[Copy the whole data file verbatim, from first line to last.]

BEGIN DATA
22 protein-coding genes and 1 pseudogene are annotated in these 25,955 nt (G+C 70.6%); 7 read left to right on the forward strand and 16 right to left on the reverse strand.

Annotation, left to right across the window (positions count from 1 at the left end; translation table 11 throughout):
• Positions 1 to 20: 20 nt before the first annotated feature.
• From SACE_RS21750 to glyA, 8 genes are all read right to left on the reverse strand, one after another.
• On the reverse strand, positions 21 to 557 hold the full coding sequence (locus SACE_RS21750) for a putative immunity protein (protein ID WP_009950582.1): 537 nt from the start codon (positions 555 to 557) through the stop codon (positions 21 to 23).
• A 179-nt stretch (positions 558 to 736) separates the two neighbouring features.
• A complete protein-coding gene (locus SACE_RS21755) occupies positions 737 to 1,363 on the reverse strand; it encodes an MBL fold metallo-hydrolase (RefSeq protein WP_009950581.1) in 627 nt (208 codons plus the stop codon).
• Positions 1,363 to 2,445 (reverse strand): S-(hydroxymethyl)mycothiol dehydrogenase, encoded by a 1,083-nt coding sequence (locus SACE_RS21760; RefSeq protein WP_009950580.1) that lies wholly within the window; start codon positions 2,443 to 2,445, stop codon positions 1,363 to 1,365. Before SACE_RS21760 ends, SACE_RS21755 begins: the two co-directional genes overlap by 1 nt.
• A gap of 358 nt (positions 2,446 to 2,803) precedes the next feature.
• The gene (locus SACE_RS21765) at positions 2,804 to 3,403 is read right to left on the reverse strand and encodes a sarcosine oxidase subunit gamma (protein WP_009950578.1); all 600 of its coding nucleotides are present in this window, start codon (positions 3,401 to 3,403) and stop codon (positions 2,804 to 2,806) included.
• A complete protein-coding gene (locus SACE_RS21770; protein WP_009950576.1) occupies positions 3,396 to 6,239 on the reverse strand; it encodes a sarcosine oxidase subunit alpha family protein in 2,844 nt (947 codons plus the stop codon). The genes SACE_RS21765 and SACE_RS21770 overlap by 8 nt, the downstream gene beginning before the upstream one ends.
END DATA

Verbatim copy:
22 protein-coding genes and 1 pseudogene are annotated in these 25,955 nt (G+C 70.6%); 7 read left to right on the forward strand and 16 right to left on the reverse strand.

Annotation, left to right across the window (positions count from 1 at the left end; translation table 11 throughout):
• Positions 1 to 20: 20 nt before the first annotated feature.
• From SACE_RS21750 to glyA, 8 genes are all read right to left on the reverse strand, one after another.
• On the reverse strand, positions 21 to 557 hold the full coding sequence (locus SACE_RS21750) for a putative immunity protein (protein ID WP_009950582.1): 537 nt from the start codon (positions 555 to 557) through the stop codon (positions 21 to 23).
• A 179-nt stretch (positions 558 to 736) separates the two neighbouring features.
• A complete protein-coding gene (locus SACE_RS21755) occupies positions 737 to 1,363 on the reverse strand; it encodes an MBL fold metallo-hydrolase (RefSeq protein WP_009950581.1) in 627 nt (208 codons plus the stop codon).
• Positions 1,363 to 2,445 (reverse strand): S-(hydroxymethyl)mycothiol dehydrogenase, encoded by a 1,083-nt coding sequence (locus SACE_RS21760; RefSeq protein WP_009950580.1) that lies wholly within the window; start codon positions 2,443 to 2,445, stop codon positions 1,363 to 1,365. Before SACE_RS21760 ends, SACE_RS21755 begins: the two co-directional genes overlap by 1 nt.
• A gap of 358 nt (positions 2,446 to 2,803) precedes the next feature.
• The gene (locus SACE_RS21765) at positions 2,804 to 3,403 is read right to left on the reverse strand and encodes a sarcosine oxidase subunit gamma (protein WP_009950578.1); all 600 of its coding nucleotides are present in this window, start codon (positions 3,401 to 3,403) and stop codon (positions 2,804 to 2,806) included.
• A complete protein-coding gene (locus SACE_RS21770; protein WP_009950576.1) occupies positions 3,396 to 6,239 on the reverse strand; it encodes a sarcosine oxidase subunit alpha family protein in 2,844 nt (947 codons plus the stop codon). The genes SACE_RS21765 and SACE_RS21770 overlap by 8 nt, the downstream gene beginning before the upstream one ends.